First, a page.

And it makes sense. Most of the systems need some memory and logic gate count is
some measure of area not only usable gate count. Of course the density of memory
is  much greater than random logic so you have to adjust your multipliers to get
a nice estimate of the area. This seems to be true for both cell-based asic and
fpga.

Bryn Wolfe <bwolfe@traclabs.com> wrote:

>Does anybody have a reference that discusses some or all of the FPGA
>vendor's equations for determining gate count? The only one I've found
>so far is for Altera, who say that each of their LE's equates to 12
>usable gates. I've determined that this equates their 100,000 gate part
>to having only 59,904 logic gates (4992 LE x 12), unless you use the
>embedded RAM blocks. I'd like to do similar reality checks on the other
>vendors, namely Xilinx and Actel, but the more, the merrier.

muzo

WDM & NT Kernel Driver Development Consulting <muzok@pacbell.net>
Article: 11640
Subject: lookup table for mult/div
From: Park Chan Ik <park@iris.snu.ac.kr>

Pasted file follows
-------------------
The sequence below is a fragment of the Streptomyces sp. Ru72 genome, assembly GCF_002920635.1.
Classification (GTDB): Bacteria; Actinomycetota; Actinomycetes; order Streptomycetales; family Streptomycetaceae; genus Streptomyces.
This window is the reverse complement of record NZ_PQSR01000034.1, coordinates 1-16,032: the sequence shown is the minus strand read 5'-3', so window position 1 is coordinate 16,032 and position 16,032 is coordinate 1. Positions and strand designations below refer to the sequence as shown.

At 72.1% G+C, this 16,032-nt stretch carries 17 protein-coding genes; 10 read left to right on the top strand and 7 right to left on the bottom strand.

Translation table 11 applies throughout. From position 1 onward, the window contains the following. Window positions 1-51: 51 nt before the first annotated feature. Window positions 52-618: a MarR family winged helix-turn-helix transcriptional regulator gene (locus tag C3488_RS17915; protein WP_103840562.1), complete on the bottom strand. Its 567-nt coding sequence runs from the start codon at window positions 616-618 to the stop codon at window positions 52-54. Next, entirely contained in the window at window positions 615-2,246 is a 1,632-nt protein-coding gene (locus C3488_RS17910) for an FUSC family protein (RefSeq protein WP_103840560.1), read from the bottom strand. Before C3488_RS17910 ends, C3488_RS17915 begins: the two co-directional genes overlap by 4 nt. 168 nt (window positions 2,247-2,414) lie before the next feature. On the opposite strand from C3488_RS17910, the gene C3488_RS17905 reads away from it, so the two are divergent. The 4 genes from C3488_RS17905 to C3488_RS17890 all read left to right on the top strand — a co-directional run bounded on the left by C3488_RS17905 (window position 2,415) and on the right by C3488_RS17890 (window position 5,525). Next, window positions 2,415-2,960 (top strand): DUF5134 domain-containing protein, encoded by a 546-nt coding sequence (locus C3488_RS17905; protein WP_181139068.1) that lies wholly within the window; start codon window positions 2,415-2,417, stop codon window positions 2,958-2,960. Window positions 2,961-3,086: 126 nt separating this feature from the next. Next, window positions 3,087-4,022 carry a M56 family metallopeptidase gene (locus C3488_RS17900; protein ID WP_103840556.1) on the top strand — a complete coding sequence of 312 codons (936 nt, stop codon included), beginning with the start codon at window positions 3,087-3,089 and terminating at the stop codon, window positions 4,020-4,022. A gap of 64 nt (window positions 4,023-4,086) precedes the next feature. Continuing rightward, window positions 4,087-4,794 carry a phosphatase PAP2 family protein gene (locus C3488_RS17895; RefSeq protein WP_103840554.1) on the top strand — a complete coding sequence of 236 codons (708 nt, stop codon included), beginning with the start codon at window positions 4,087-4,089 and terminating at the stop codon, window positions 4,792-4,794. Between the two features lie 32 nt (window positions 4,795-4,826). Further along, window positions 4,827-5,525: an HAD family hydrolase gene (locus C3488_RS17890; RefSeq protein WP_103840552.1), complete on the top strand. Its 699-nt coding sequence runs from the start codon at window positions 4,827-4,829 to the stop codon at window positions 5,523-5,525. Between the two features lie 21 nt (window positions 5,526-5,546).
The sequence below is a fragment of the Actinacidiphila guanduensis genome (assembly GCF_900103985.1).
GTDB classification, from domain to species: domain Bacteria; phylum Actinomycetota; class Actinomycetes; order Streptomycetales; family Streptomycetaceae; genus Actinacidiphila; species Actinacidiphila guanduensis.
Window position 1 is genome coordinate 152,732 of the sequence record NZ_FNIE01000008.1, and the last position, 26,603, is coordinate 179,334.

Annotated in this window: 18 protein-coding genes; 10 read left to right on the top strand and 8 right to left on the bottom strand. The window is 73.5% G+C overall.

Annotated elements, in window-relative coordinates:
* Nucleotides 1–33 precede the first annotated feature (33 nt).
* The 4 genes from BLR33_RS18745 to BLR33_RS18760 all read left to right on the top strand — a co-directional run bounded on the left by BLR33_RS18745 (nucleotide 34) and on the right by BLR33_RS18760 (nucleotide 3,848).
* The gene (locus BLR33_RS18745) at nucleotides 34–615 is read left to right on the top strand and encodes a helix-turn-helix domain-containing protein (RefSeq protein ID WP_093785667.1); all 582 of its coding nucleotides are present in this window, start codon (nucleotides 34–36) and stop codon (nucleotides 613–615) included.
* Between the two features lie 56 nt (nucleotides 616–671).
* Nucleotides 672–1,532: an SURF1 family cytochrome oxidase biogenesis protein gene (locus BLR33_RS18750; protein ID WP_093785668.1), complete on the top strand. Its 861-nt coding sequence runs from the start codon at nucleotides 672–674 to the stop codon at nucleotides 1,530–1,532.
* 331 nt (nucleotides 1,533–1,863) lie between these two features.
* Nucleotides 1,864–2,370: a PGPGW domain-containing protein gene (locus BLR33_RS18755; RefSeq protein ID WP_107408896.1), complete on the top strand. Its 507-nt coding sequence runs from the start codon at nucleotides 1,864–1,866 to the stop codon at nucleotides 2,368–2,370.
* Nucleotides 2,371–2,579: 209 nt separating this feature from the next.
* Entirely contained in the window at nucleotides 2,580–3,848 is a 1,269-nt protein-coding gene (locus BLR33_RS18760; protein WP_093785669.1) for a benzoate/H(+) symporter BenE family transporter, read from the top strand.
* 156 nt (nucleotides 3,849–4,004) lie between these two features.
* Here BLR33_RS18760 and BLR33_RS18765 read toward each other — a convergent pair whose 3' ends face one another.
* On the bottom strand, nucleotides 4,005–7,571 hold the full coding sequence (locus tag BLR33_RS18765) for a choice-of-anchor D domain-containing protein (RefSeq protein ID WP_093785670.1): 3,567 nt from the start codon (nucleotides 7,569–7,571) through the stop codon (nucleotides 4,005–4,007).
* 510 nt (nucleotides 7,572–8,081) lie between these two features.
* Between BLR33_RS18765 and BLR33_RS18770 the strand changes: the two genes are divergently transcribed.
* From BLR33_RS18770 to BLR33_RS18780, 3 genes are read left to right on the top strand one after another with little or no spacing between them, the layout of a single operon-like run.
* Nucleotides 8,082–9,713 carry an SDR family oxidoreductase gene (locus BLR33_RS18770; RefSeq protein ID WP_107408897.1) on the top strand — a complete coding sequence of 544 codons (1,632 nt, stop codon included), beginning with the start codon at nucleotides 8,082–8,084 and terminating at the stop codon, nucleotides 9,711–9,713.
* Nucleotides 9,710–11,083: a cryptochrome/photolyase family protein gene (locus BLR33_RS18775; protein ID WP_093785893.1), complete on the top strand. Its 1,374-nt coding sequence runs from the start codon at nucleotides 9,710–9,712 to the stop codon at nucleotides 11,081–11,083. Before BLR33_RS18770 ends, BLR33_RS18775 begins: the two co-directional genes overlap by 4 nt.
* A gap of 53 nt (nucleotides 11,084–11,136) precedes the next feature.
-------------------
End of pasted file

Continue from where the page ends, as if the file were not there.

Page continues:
Date: Fri, 28 Aug 1998 12:01:43 +0900
Links: << >>  << T >>  << A >>
Hi.

I am looking for the lookup table method to accelerate the
multiplication and division.
How can I make effective tables for them?
I will wait for precious advice.
Thanks.



Article: 11641
Subject: Re: CPLD/FPGA software
From: Nick Hartl <"nhartl[no spm]"@earthlink.net>
Date: Thu, 27 Aug 1998 22:24:27 -0500
Links: << >>  << T >>  << A >>
One slight correction.  Even in the F1.5 release Synopsys is not included in the
Base ie $95 package.  (I do not know for sure if this is ture of the "Student"
version but I suspect it is.) (What is included in the $95 box though does make
a nice development system for smaller (10K gates, 40K Spartan)).

Synopsys is not in the habit of giving away their software, they need a slice
for each Foundation with VHDL sold by Xilinx.  So a Base F1.5 system with
Synopsys FPGA Express for Xilinx is a bit (Several hundred $) more.

Have FUN!!
Nick

Joel Kolstad wrote:

> tigerz@my-dejanews.com wrote in message <6s1rpl$3p4$1@nnrp1.dejanews.com>...